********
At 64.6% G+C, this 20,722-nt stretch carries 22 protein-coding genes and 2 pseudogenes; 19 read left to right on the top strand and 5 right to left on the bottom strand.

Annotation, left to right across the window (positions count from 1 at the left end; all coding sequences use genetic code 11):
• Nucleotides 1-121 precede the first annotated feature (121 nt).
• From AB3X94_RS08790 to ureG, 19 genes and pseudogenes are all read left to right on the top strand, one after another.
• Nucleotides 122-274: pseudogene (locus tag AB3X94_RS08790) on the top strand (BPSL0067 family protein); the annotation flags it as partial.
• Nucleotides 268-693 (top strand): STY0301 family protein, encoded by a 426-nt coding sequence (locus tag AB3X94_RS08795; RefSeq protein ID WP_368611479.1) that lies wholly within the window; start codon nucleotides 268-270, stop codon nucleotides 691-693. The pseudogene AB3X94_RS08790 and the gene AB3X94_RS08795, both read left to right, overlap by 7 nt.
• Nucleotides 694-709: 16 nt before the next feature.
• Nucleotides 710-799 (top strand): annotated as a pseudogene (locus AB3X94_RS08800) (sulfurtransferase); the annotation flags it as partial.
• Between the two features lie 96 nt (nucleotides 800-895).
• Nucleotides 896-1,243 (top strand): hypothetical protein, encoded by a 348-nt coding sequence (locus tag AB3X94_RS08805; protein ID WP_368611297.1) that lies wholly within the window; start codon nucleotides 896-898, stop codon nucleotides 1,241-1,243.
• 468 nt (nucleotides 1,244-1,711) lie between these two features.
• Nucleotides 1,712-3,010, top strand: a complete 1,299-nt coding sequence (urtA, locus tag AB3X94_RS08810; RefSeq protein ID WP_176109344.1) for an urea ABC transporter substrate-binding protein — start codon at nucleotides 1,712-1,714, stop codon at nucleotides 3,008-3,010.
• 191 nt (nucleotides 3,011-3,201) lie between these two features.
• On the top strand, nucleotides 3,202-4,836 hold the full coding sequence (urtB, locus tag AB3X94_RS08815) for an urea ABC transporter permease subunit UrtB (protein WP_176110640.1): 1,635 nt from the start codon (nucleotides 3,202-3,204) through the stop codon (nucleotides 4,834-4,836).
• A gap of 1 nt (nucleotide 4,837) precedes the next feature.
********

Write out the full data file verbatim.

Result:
At 64.6% G+C, this 20,722-nt stretch carries 22 protein-coding genes and 2 pseudogenes; 19 read left to right on the top strand and 5 right to left on the bottom strand.

Annotation, left to right across the window (positions count from 1 at the left end; all coding sequences use genetic code 11):
• Nucleotides 1-121 precede the first annotated feature (121 nt).
• From AB3X94_RS08790 to ureG, 19 genes and pseudogenes are all read left to right on the top strand, one after another.
• Nucleotides 122-274: pseudogene (locus tag AB3X94_RS08790) on the top strand (BPSL0067 family protein); the annotation flags it as partial.
• Nucleotides 268-693 (top strand): STY0301 family protein, encoded by a 426-nt coding sequence (locus tag AB3X94_RS08795; RefSeq protein ID WP_368611479.1) that lies wholly within the window; start codon nucleotides 268-270, stop codon nucleotides 691-693. The pseudogene AB3X94_RS08790 and the gene AB3X94_RS08795, both read left to right, overlap by 7 nt.
• Nucleotides 694-709: 16 nt before the next feature.
• Nucleotides 710-799 (top strand): annotated as a pseudogene (locus AB3X94_RS08800) (sulfurtransferase); the annotation flags it as partial.
• Between the two features lie 96 nt (nucleotides 800-895).
• Nucleotides 896-1,243 (top strand): hypothetical protein, encoded by a 348-nt coding sequence (locus tag AB3X94_RS08805; protein ID WP_368611297.1) that lies wholly within the window; start codon nucleotides 896-898, stop codon nucleotides 1,241-1,243.
• 468 nt (nucleotides 1,244-1,711) lie between these two features.
• Nucleotides 1,712-3,010, top strand: a complete 1,299-nt coding sequence (urtA, locus tag AB3X94_RS08810; RefSeq protein ID WP_176109344.1) for an urea ABC transporter substrate-binding protein — start codon at nucleotides 1,712-1,714, stop codon at nucleotides 3,008-3,010.
• 191 nt (nucleotides 3,011-3,201) lie between these two features.
• On the top strand, nucleotides 3,202-4,836 hold the full coding sequence (urtB, locus tag AB3X94_RS08815) for an urea ABC transporter permease subunit UrtB (protein WP_176110640.1): 1,635 nt from the start codon (nucleotides 3,202-3,204) through the stop codon (nucleotides 4,834-4,836).
• A gap of 1 nt (nucleotide 4,837) precedes the next feature.